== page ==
As Christmas approaches I have begun to prepare our traditional Christmas dinner, which is a far cry from the turkey and dressing which will grace many a North American table in ten days time. Anyone who's suffered through this blog for more than a year or two know that Christmas dinner in our house is Tex-Mex, that blend of indigenous Indian, Spanish food with an Anglo twist found along the Texas, New Mexico, Arizona and California borders with Mexico.
But as I looked at the food bulging from pantry and fridge I was reminded of a photo essay I'd seen earlier by Photojournalist Peter Menzel called, What the World Eats.
In 16 photos Menzel moves across the globe, from Japan to North Carolina, from an African refugee camp to a mountain village in Peru and a dozen places in between. In each photo Menzel shows a family in their home, with the week's food arrayed around them. The weekly food budget is given, and the families favorite foods are listed.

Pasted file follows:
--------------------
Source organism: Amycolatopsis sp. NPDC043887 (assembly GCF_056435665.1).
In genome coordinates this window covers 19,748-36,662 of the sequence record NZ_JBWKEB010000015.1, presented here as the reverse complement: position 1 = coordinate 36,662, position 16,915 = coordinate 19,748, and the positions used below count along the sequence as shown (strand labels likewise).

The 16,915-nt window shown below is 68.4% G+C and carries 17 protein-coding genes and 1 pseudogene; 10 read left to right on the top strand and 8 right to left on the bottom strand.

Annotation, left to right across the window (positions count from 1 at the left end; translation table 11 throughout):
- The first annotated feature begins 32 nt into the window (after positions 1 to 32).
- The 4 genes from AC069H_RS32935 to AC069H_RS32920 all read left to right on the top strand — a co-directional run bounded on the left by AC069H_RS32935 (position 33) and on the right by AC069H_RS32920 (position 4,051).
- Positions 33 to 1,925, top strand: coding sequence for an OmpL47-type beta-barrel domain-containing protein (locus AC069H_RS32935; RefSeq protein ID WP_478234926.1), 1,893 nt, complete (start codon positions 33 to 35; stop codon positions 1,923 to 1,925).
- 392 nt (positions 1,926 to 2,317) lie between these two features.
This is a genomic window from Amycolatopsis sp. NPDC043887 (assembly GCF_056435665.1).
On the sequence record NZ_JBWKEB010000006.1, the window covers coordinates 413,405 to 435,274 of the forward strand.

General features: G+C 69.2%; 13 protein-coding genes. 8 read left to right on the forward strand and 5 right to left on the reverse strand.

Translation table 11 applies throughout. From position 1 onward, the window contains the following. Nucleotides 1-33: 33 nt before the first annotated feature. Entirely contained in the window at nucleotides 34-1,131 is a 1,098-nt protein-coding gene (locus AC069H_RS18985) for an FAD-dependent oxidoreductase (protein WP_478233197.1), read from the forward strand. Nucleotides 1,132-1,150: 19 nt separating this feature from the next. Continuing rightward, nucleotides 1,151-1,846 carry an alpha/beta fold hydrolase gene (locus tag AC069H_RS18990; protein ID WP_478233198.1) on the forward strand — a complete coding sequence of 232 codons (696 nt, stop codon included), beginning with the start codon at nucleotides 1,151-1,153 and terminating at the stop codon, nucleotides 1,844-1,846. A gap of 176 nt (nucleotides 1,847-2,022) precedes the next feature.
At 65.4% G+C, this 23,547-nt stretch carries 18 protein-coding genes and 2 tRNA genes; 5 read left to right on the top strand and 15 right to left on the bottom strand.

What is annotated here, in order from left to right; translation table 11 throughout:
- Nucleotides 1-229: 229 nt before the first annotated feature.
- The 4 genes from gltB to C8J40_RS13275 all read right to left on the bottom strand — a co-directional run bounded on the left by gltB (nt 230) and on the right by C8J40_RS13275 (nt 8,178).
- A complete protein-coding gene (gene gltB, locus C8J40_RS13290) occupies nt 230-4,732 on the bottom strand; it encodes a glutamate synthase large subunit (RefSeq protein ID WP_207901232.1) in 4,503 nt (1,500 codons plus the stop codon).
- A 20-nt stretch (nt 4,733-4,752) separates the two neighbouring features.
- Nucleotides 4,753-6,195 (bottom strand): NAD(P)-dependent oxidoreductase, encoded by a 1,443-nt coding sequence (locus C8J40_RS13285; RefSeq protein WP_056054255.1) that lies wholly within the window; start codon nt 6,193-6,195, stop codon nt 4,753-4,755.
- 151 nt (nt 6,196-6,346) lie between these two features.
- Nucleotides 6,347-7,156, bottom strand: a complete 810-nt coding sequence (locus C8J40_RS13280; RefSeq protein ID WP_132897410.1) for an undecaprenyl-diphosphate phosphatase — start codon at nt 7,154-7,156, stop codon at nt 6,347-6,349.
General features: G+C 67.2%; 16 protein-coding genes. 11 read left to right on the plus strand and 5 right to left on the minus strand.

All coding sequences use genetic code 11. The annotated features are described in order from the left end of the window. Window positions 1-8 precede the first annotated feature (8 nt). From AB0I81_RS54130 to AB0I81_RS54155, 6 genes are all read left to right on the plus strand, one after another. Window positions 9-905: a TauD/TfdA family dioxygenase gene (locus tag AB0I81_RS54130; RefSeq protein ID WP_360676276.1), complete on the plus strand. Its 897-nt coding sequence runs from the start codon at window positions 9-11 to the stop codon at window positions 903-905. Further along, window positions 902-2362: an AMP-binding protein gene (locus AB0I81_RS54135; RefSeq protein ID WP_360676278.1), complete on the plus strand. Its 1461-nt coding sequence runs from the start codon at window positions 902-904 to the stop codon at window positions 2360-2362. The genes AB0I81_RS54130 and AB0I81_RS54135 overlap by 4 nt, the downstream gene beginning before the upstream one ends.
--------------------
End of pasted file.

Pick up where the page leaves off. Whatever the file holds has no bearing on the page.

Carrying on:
It's a fascinating look at global cultures, and at how ubiquitous some items are. Some families eat almost nothing except processed, packaged foods, some eat no packaged or processed food at all. There are very few families who do not have at least one or two bottles of Coca Cola among the week's provender, and sometimes there's a pyramid of the stuff.
As I make my tamales, mole negro and carne adovada, preparing dishes for loved ones who gather at our table, I will think of other families around the globe, and the foods on their tables as we bring this tumultuous year to an end.